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How Do I Get Printer Drivers for Linux?

Question: If you’re running Linux as your operating system and you get a printer without a driver CD how do you get drivers for Linux? What I mostly see on printer makers’ sites are drivers for Windows.

What you’re experiencing is sort of the dirty little secret of Linux: lack of hardware support.

Along with getting used to the different user interface, and perhaps not finding a specific needed application, I would wager that driver (hardware) issues are high on the list of things that prevent people from actually switching to Linux.

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Linux support

To be fair, Linux is actually an amazingly good operating system, but it simply is not as complete as Windows.

The problem here is that drivers need to be written or at least heavily modified for Linux specifically. That means either someone in the Linux open source community needs to write one, or the hardware vendor needs to do it.

The good news is that there are a ton of drivers and support already out there. Many things will in fact just work. It’s pretty cool.

Every time I install Linux on one of my machines, I’m fairly impressed by how much of the hardware it simply recognizes and works with; from video cards, to hard disk drives, to random hardware that I’ve got in my machine.

But of course, it won’t do everything. There just aren’t as many drivers written for Linux as there are for Windows.

Linux Distributions

It’s further complicated by the different distributions. Some drivers will work with many distributions; some don’t. There are so many distributions that you might not find your distribution listed in those supported, even though it might actually work.

The hardware vendors for example, particularly when it comes to printers I would assume, just don’t see Linux as a marketplace that’s big enough to justify their expense. And don’t kid yourself: drivers cost the hardware vendors money to write. They’re going to focus on those markets that are selling or using the printers more often: Windows, and to a lesser degree, Apple.

Tux - The Linux MascotSteps to try

So, what to do? Well, first, give it a try. Seriously. You might be very nicely surprised that the drivers you need may already be included or be available for your distribution.

Second, try the vendor’s website. I know you said you’re mostly seeing Windows drivers, but do poke around. Sometimes they’re hidden off in a corner. Sometimes those drivers aren’t placed in the box with the printer, but they are made available as a download.

Third, visit the product support forum for that particular Linux distribution and ask if anyone there knows. You’ll probably get the most knowledgeable response from those types of Linux forums, perhaps even with information about different drivers that somebody may have found to work.

Finally, you could give the printer manufacturer’s support site a try. Chances are they’re going to very quickly brush you off, because like I said, it’s such a small market from the manufacturer’s point of view. Every once in a while you can get lucky that a manufacturer will not only have a driver available, but will actually have someone on their support staff that is interested in getting that driver out there and supporting Linux.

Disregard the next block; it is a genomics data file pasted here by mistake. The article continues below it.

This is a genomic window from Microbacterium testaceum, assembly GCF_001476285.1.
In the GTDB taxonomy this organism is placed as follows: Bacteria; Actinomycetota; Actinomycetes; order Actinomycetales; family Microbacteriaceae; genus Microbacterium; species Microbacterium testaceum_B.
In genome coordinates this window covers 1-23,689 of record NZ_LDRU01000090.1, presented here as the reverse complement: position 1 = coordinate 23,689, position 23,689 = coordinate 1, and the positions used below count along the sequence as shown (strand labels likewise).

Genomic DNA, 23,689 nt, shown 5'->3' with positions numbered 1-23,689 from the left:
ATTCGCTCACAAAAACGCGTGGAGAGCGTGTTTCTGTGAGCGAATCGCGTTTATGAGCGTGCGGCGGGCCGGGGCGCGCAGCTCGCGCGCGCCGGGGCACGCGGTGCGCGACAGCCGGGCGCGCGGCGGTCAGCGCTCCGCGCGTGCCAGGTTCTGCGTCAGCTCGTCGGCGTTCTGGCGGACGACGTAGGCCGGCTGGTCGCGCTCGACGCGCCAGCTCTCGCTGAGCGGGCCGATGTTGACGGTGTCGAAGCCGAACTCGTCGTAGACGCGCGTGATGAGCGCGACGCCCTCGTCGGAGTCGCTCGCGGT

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5 comments on “How Do I Get Printer Drivers for Linux?”

  1. A few years ago I went through a “Linux” period in my life. More specifically, I decided to try to use Ubuntu or Mint only on my two main working computers for a couple of years if possible and see if I could really make a go of it and break with Windows once and for all. Maybe I’m a bit of a technological coward, but it didn’t work out in the end in spite of my best efforts. Not Linux’s fault I am sure. However, I did learn some valuable things about operating systems, and about myself in the process. I discovered that if one is planning on running any flavour of Linux it pays to seriously consider an HP printer. Why? Because of all the printer manufacturers HP seem to provide Linux drivers for most of their models on their web site. And they are not rough and ready but stable, polished, neat drivers – at least in my experience. I am a private individual, retired, and have never had any connection with HP apart from being a modest user of their consumer products. Hope this might be helpful for someone out there looking to make the effort to “Linux-ify”. As always, thx Leo for a great site. I used to be a “Langalist” man, and in my humble opinion you wonderfully fill the void Fred left when the list was retired. Cheers, Peter.

  2. Totally agree with the above comment, very similar to my own experience with Linux.
    High on the list of reasons why I left Linux was as Leo suggested, lack of available drivers and or support finding and installing them. Most of the Linux Distro’s I have
    tried worked very well, but the lack of good third party software makes them little
    more than email checkers.

  3. In recent years, this has gotten much better. Run “Printers” or “Printing.” Click on “Add” or “+”. If appropriate, click on “network printer” and wait a few seconds. By now, your printer has appeared in the list, in most cases, select it and then “OK,” “continue” or “next” until it is installed. (The procedure is almost identical in Windows 8.)

    When I first moved to Linux, I had a cheap Lexmark all-in-one which wasn’t supported. A few years later, it was completely supported; installation was even simpler than the above, something along the lines of, “a printer has appeared, do you want to install it?”

  4. How do I make a Linux mint boot on a USB thumb drive? In other words stick in the USB
    And start the PC. I understand how to set the bios to boot off the USB but not how to set up the USB


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